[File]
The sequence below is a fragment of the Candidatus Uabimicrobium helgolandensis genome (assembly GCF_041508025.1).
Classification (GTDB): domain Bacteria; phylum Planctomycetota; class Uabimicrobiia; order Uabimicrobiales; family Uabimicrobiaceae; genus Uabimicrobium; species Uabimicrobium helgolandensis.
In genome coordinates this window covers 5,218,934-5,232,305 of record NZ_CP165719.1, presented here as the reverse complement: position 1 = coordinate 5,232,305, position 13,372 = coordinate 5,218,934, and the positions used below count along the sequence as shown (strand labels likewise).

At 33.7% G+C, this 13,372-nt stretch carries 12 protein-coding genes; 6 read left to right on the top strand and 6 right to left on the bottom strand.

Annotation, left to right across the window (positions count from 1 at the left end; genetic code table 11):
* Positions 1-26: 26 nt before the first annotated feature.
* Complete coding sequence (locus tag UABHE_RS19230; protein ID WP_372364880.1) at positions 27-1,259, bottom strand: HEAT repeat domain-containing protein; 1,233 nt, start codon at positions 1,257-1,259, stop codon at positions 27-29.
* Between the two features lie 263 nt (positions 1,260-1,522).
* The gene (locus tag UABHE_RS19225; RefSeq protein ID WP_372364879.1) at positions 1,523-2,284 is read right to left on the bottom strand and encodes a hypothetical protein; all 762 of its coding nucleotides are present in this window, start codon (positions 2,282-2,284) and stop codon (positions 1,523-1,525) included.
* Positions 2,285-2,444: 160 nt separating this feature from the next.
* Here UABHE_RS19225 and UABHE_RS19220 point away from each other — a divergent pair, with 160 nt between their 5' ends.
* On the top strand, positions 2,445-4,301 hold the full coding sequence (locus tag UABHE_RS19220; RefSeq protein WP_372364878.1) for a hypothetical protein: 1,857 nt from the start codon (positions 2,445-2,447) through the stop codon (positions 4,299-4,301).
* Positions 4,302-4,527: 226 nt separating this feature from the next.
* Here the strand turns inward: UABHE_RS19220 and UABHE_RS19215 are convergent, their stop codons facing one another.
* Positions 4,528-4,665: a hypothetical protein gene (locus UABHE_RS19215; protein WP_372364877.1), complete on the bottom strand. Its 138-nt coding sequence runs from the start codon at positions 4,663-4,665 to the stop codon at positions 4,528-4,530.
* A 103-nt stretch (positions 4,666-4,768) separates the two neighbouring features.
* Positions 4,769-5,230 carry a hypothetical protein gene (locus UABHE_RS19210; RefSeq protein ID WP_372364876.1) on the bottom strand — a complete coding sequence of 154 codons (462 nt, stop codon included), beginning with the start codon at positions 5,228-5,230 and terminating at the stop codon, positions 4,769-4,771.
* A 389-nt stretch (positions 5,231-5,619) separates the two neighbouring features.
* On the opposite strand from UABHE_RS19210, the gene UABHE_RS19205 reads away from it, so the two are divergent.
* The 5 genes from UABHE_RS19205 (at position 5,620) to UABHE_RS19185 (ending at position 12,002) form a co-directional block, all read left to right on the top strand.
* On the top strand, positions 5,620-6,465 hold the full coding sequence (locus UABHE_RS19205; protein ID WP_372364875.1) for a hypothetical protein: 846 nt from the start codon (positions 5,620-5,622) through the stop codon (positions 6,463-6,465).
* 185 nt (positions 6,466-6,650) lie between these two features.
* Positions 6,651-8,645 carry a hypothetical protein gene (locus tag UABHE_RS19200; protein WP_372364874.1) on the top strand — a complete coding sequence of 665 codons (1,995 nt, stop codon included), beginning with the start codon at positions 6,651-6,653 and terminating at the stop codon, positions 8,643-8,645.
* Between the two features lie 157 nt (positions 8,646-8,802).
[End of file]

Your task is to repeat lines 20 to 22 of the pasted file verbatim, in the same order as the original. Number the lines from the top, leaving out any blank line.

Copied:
* The 5 genes from UABHE_RS19205 (at position 5,620) to UABHE_RS19185 (ending at position 12,002) form a co-directional block, all read left to right on the top strand.
* On the top strand, positions 5,620-6,465 hold the full coding sequence (locus UABHE_RS19205; protein ID WP_372364875.1) for a hypothetical protein: 846 nt from the start codon (positions 5,620-5,622) through the stop codon (positions 6,463-6,465).
* 185 nt (positions 6,466-6,650) lie between these two features.